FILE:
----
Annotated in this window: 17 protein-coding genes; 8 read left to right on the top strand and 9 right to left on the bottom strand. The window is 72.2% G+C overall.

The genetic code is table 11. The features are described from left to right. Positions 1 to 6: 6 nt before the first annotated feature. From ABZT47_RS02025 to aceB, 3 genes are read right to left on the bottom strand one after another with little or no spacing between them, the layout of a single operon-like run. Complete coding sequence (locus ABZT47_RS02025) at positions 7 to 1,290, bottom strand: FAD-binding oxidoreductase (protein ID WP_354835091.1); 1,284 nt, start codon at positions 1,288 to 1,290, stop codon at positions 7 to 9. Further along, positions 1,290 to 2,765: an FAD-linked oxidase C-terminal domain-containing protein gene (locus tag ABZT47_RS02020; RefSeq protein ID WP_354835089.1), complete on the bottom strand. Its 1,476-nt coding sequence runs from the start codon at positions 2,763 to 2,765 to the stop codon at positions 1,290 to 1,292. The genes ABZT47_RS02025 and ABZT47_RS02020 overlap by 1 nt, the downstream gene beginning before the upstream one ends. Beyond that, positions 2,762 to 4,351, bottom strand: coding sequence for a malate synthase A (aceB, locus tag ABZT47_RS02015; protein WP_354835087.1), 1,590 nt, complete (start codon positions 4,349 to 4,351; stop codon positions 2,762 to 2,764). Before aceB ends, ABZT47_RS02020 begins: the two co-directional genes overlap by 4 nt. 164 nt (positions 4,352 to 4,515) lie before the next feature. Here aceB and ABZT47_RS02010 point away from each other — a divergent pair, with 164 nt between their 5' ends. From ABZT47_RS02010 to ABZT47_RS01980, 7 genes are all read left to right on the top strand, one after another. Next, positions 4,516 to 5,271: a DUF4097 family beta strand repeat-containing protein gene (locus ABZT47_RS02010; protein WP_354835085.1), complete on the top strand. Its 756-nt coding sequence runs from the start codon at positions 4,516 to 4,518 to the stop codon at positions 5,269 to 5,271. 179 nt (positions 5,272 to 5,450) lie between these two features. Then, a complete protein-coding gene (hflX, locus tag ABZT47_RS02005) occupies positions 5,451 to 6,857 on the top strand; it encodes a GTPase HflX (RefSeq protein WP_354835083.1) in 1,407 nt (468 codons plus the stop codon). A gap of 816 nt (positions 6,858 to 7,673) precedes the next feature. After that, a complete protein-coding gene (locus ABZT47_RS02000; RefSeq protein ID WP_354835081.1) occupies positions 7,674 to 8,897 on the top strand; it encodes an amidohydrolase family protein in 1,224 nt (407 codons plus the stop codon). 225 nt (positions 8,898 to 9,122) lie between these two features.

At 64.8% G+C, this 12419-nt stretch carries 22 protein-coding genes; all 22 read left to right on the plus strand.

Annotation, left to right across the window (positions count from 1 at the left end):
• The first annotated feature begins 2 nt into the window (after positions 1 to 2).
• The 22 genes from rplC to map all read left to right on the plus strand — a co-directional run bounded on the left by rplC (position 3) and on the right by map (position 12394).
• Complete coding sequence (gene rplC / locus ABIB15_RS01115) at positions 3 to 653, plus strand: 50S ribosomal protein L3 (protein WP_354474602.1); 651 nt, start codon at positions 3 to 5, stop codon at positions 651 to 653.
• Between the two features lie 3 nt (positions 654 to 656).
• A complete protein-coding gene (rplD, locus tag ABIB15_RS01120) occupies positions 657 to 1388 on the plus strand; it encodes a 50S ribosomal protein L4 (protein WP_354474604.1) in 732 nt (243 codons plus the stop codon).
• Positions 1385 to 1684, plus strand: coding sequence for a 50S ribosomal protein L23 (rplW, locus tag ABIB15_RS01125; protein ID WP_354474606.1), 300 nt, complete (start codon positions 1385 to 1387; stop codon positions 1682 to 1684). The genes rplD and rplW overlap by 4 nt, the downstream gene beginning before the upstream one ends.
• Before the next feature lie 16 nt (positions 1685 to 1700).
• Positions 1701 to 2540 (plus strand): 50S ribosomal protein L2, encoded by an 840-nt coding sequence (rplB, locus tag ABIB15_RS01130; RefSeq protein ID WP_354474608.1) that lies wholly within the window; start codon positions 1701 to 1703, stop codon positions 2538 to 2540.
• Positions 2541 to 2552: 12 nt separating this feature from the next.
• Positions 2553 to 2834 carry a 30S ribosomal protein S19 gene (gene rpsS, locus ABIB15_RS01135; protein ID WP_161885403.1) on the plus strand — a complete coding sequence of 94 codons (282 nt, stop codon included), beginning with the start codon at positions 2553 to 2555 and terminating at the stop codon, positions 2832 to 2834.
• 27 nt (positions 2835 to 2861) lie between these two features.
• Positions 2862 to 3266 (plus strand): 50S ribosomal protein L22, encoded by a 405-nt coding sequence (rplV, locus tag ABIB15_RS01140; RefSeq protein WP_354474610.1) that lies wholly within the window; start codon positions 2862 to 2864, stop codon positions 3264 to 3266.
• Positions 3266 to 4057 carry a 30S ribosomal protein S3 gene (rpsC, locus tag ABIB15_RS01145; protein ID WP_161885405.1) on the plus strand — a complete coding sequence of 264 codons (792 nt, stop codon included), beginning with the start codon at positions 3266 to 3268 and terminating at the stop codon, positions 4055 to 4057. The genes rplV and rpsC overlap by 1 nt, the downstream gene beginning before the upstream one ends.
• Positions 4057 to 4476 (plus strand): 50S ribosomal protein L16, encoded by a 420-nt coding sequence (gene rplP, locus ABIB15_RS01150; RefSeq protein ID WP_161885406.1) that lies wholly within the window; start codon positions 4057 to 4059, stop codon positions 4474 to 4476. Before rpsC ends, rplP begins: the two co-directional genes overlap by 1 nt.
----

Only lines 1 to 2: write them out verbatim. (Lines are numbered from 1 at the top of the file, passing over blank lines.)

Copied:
Annotated in this window: 17 protein-coding genes; 8 read left to right on the top strand and 9 right to left on the bottom strand. The window is 72.2% G+C overall.

The genetic code is table 11. The features are described from left to right. Positions 1 to 6: 6 nt before the first annotated feature. From ABZT47_RS02025 to aceB, 3 genes are read right to left on the bottom strand one after another with little or no spacing between them, the layout of a single operon-like run. Complete coding sequence (locus ABZT47_RS02025) at positions 7 to 1,290, bottom strand: FAD-binding oxidoreductase (protein ID WP_354835091.1); 1,284 nt, start codon at positions 1,288 to 1,290, stop codon at positions 7 to 9. Further along, positions 1,290 to 2,765: an FAD-linked oxidase C-terminal domain-containing protein gene (locus tag ABZT47_RS02020; RefSeq protein ID WP_354835089.1), complete on the bottom strand. Its 1,476-nt coding sequence runs from the start codon at positions 2,763 to 2,765 to the stop codon at positions 1,290 to 1,292. The genes ABZT47_RS02025 and ABZT47_RS02020 overlap by 1 nt, the downstream gene beginning before the upstream one ends. Beyond that, positions 2,762 to 4,351, bottom strand: coding sequence for a malate synthase A (aceB, locus tag ABZT47_RS02015; protein WP_354835087.1), 1,590 nt, complete (start codon positions 4,349 to 4,351; stop codon positions 2,762 to 2,764). Before aceB ends, ABZT47_RS02020 begins: the two co-directional genes overlap by 4 nt. 164 nt (positions 4,352 to 4,515) lie before the next feature. Here aceB and ABZT47_RS02010 point away from each other — a divergent pair, with 164 nt between their 5' ends. From ABZT47_RS02010 to ABZT47_RS01980, 7 genes are all read left to right on the top strand, one after another. Next, positions 4,516 to 5,271: a DUF4097 family beta strand repeat-containing protein gene (locus ABZT47_RS02010; protein WP_354835085.1), complete on the top strand. Its 756-nt coding sequence runs from the start codon at positions 4,516 to 4,518 to the stop codon at positions 5,269 to 5,271. 179 nt (positions 5,272 to 5,450) lie between these two features. Then, a complete protein-coding gene (hflX, locus tag ABZT47_RS02005) occupies positions 5,451 to 6,857 on the top strand; it encodes a GTPase HflX (RefSeq protein WP_354835083.1) in 1,407 nt (468 codons plus the stop codon). A gap of 816 nt (positions 6,858 to 7,673) precedes the next feature. After that, a complete protein-coding gene (locus ABZT47_RS02000; RefSeq protein ID WP_354835081.1) occupies positions 7,674 to 8,897 on the top strand; it encodes an amidohydrolase family protein in 1,224 nt (407 codons plus the stop codon). 225 nt (positions 8,898 to 9,122) lie between these two features.